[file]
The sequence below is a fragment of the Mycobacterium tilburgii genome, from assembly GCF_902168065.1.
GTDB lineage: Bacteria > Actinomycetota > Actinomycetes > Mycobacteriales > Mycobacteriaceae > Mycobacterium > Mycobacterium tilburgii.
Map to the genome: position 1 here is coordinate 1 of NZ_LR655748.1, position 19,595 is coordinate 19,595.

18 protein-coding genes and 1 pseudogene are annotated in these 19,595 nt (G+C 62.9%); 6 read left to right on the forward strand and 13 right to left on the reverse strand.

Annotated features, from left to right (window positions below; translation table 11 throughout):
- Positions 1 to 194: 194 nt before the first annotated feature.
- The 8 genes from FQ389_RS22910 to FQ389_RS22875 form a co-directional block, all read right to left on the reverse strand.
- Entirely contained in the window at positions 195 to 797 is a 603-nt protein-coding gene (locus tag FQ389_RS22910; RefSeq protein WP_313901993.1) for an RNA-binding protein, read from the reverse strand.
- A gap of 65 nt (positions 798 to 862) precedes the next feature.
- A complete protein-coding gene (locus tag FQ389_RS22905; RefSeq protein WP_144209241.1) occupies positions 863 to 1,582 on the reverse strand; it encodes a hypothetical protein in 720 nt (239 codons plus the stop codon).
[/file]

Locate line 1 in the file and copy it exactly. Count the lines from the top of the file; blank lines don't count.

The sequence below is a fragment of the Mycobacterium tilburgii genome, from assembly GCF_902168065.1.